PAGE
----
Desirous by formal act to bear unmistakable witness that they condemn war as an instrument of national policy and renounce it in favour of the pacific settlement of international disputes;
Hopeful that, encouraged by their example, all the other nations of the world will join in this humane endeavour and, by adhering to the present treaty as soon as it comes into force, bring their peoples within the scope of its beneficent provisions, thus uniting the civilized nations of the world in a common renunciation of war as an instrument of their national policy;
Have decided to conclude a treaty and, for that purpose, have appointed as their respective plenipotentiaries- , who, having communicated to one another, their full powers, found in good and due form, have agreed upon the following articles: -
Article 1. - The High Contracting Parties solemnly declare in the name of their respective peoples that they condemn recourse to war for the solution of international controversies, and renounce it as an instrument of national policy in their relations with one another.
Article 2. - The High Contracting Parties agree that the settlement or solution of all disputes or conflicts of whatever nature or of whatever origin they may be, which may arise among them, shall never be sought except by pacific means.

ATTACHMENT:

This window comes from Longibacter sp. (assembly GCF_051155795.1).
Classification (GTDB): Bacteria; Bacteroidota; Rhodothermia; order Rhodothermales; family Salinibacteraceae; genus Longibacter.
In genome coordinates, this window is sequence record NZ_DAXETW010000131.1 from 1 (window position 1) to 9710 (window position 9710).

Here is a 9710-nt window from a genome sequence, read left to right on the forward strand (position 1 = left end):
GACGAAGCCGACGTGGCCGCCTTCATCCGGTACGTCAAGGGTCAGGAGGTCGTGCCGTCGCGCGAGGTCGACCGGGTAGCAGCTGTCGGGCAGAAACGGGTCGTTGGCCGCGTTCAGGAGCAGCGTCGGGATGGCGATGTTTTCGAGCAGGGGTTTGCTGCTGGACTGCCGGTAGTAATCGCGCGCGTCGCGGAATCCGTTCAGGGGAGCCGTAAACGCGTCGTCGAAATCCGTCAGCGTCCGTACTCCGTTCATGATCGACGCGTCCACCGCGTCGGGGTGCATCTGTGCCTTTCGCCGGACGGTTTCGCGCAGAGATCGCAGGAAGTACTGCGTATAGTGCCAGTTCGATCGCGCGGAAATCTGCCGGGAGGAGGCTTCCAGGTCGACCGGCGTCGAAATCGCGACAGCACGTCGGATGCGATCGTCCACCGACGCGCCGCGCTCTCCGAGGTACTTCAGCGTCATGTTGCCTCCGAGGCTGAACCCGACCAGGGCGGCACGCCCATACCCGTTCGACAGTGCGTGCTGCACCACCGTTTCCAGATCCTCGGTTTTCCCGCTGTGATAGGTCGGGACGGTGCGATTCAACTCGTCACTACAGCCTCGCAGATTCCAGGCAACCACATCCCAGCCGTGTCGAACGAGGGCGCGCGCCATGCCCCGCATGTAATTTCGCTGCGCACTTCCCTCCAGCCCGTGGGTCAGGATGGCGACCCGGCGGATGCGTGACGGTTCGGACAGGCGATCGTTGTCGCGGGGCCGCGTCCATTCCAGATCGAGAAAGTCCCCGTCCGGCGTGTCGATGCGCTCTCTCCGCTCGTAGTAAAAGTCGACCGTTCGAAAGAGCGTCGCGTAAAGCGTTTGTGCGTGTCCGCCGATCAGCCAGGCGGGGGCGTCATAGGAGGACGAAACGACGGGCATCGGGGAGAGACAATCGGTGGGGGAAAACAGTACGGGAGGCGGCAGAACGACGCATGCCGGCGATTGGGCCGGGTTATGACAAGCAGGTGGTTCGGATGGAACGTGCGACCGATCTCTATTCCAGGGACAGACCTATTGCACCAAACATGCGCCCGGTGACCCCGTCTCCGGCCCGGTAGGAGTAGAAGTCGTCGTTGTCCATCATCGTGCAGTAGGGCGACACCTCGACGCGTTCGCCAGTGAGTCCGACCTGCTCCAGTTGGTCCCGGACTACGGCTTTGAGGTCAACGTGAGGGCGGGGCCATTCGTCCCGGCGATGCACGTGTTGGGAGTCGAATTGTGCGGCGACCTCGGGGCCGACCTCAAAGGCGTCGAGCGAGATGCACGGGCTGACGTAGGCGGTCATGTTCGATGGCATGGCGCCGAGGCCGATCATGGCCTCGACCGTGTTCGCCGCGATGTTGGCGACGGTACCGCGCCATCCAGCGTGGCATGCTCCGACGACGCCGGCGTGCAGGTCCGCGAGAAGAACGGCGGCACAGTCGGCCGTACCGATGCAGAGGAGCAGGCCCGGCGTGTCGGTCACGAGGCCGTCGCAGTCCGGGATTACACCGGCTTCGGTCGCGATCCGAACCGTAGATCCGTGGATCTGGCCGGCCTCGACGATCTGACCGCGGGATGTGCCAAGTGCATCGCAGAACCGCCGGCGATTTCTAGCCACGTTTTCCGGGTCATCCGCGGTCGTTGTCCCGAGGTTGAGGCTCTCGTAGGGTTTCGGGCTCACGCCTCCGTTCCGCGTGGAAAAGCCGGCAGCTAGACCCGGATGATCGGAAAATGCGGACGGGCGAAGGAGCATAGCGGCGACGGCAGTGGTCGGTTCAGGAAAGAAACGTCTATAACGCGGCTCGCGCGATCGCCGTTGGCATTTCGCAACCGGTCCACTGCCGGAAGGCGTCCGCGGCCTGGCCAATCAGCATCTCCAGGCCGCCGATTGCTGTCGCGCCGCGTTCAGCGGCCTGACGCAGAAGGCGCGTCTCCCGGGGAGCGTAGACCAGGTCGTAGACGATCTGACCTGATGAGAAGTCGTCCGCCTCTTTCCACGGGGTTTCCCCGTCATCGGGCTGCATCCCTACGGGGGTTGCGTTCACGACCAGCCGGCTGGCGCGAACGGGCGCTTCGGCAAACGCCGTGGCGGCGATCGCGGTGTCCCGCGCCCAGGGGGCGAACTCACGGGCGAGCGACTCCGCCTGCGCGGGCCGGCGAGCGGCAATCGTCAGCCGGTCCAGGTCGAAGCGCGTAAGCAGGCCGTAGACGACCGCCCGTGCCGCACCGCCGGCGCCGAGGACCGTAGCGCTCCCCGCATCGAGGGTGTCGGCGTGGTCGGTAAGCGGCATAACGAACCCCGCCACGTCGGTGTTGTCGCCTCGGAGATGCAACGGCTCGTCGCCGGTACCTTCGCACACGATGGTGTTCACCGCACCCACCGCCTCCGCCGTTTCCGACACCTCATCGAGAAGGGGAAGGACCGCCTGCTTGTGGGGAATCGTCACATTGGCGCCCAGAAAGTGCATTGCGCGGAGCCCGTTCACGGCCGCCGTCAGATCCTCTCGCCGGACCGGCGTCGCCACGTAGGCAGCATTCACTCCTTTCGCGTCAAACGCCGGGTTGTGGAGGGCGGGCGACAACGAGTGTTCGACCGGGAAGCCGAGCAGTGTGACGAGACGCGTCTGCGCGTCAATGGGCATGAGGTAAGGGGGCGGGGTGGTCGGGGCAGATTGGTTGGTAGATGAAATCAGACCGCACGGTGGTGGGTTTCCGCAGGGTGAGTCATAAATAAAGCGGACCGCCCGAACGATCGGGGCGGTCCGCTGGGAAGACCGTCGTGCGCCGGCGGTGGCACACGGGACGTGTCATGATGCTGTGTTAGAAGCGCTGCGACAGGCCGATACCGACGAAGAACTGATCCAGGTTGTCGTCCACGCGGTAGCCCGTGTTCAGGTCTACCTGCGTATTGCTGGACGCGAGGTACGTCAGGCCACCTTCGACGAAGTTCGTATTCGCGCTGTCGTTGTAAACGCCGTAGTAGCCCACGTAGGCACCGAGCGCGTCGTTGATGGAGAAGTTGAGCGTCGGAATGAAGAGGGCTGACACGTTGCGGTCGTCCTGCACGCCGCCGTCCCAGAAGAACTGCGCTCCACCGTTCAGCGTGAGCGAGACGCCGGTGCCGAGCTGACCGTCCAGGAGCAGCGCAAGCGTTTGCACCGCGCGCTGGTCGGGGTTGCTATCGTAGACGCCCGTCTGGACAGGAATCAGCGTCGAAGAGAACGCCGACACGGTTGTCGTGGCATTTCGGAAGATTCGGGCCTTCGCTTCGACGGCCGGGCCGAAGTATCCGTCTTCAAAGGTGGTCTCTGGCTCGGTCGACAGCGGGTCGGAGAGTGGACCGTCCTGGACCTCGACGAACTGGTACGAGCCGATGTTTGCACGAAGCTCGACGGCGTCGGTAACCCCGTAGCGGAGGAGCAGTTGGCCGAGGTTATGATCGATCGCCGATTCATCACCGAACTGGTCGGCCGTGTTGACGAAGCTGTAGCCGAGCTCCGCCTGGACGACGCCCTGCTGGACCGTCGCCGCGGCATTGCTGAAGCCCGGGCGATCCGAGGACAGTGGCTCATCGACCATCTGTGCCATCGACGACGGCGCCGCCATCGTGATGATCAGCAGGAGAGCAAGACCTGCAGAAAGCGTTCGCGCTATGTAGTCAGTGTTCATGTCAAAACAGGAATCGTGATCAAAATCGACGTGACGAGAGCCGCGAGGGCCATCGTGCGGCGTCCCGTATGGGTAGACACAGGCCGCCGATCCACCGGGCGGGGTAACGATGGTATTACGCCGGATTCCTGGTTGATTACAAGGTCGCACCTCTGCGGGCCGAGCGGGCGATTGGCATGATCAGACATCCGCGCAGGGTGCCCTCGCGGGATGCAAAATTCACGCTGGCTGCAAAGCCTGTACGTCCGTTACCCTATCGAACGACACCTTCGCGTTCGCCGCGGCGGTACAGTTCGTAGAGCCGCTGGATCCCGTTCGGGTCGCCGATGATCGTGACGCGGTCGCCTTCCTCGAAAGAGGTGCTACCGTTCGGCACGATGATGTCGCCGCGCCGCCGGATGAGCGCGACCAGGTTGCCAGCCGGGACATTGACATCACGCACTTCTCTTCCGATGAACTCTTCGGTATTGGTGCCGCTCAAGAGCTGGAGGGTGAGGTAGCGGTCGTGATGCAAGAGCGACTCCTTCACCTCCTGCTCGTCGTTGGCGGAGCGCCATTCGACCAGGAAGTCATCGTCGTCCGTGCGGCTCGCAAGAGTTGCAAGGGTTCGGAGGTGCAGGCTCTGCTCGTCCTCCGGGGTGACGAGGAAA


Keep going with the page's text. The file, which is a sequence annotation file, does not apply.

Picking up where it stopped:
Article 3. - The present treaty shall be ratified by the High Contracting Parties named in the preamble in accordance with their respective constitutional requirements, and shall take effect as between them as soon as all their several instruments of ratification shall have been deposited at- .
This treaty shall, when it has come into effect as prescribed in the preceding paragraph, remain open as long as may be necessary for adherence by all the other Powers of the world. Every instrument evidencing the adherence of a Power shall be deposited at - , and the treaty shall, immediately upon such deposit, become effective as between the Power thus adhering and the other Powers parties hereto:
It shall be the duty of the Government of– , to furnish each Government named in the preamble, and every Government subsequently adhering to this treaty, with a certified copy of the treaty and of every instrument of ratification or adherence. It shall also be the duty of the Government oftelegraphically to notify such Governments immediately upon the deposit with it of each instrument of ratification or adherence.
In faith whereof the respective plenipotentiaries have signed this treaty in the French and English languages, both texts having equal force, and hereunto affixed their seals.